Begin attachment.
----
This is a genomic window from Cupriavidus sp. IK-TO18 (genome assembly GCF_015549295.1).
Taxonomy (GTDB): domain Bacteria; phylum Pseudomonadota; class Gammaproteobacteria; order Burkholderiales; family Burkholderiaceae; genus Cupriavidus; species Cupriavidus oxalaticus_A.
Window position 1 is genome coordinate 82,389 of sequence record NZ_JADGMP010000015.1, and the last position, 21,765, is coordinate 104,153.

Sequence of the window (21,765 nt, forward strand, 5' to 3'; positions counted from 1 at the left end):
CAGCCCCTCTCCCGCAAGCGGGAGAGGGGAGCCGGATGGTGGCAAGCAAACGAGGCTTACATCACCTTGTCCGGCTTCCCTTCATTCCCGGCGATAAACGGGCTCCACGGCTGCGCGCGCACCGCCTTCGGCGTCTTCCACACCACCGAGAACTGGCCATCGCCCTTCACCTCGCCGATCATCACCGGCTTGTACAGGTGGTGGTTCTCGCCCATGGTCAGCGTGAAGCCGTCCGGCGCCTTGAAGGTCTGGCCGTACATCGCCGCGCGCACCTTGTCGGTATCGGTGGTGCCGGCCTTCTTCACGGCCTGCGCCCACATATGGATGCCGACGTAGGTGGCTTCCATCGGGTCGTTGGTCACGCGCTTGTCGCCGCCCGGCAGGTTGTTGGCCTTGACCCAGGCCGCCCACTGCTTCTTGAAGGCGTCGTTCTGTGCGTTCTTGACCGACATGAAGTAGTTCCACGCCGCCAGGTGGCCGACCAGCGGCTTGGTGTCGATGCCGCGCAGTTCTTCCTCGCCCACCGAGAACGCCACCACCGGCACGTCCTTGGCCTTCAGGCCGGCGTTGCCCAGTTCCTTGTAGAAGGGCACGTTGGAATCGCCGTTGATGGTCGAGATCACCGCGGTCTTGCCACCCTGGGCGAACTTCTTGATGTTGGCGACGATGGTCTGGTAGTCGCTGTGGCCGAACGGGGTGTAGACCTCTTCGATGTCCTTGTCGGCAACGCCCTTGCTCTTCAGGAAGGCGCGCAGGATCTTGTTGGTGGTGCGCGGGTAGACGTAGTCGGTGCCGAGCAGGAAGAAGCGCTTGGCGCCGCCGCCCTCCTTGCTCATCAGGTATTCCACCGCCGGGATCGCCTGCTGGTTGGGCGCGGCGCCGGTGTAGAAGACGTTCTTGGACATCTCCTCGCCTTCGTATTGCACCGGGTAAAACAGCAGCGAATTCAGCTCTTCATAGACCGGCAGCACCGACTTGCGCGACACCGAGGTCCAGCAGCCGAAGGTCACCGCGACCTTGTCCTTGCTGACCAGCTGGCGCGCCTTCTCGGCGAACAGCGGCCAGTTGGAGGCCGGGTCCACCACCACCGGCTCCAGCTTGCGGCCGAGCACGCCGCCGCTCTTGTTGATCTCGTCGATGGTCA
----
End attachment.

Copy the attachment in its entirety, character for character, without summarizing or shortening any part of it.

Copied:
This is a genomic window from Cupriavidus sp. IK-TO18 (genome assembly GCF_015549295.1).
Taxonomy (GTDB): domain Bacteria; phylum Pseudomonadota; class Gammaproteobacteria; order Burkholderiales; family Burkholderiaceae; genus Cupriavidus; species Cupriavidus oxalaticus_A.
Window position 1 is genome coordinate 82,389 of sequence record NZ_JADGMP010000015.1, and the last position, 21,765, is coordinate 104,153.

Sequence of the window (21,765 nt, forward strand, 5' to 3'; positions counted from 1 at the left end):
CAGCCCCTCTCCCGCAAGCGGGAGAGGGGAGCCGGATGGTGGCAAGCAAACGAGGCTTACATCACCTTGTCCGGCTTCCCTTCATTCCCGGCGATAAACGGGCTCCACGGCTGCGCGCGCACCGCCTTCGGCGTCTTCCACACCACCGAGAACTGGCCATCGCCCTTCACCTCGCCGATCATCACCGGCTTGTACAGGTGGTGGTTCTCGCCCATGGTCAGCGTGAAGCCGTCCGGCGCCTTGAAGGTCTGGCCGTACATCGCCGCGCGCACCTTGTCGGTATCGGTGGTGCCGGCCTTCTTCACGGCCTGCGCCCACATATGGATGCCGACGTAGGTGGCTTCCATCGGGTCGTTGGTCACGCGCTTGTCGCCGCCCGGCAGGTTGTTGGCCTTGACCCAGGCCGCCCACTGCTTCTTGAAGGCGTCGTTCTGTGCGTTCTTGACCGACATGAAGTAGTTCCACGCCGCCAGGTGGCCGACCAGCGGCTTGGTGTCGATGCCGCGCAGTTCTTCCTCGCCCACCGAGAACGCCACCACCGGCACGTCCTTGGCCTTCAGGCCGGCGTTGCCCAGTTCCTTGTAGAAGGGCACGTTGGAATCGCCGTTGATGGTCGAGATCACCGCGGTCTTGCCACCCTGGGCGAACTTCTTGATGTTGGCGACGATGGTCTGGTAGTCGCTGTGGCCGAACGGGGTGTAGACCTCTTCGATGTCCTTGTCGGCAACGCCCTTGCTCTTCAGGAAGGCGCGCAGGATCTTGTTGGTGGTGCGCGGGTAGACGTAGTCGGTGCCGAGCAGGAAGAAGCGCTTGGCGCCGCCGCCCTCCTTGCTCATCAGGTATTCCACCGCCGGGATCGCCTGCTGGTTGGGCGCGGCGCCGGTGTAGAAGACGTTCTTGGACATCTCCTCGCCTTCGTATTGCACCGGGTAAAACAGCAGCGAATTCAGCTCTTCATAGACCGGCAGCACCGACTTGCGCGACACCGAGGTCCAGCAGCCGAAGGTCACCGCGACCTTGTCCTTGCTGACCAGCTGGCGCGCCTTCTCGGCGAACAGCGGCCAGTTGGAGGCCGGGTCCACCACCACCGGCTCCAGCTTGCGGCCGAGCACGCCGCCGCTCTTGTTGATCTCGTCGATGGTCA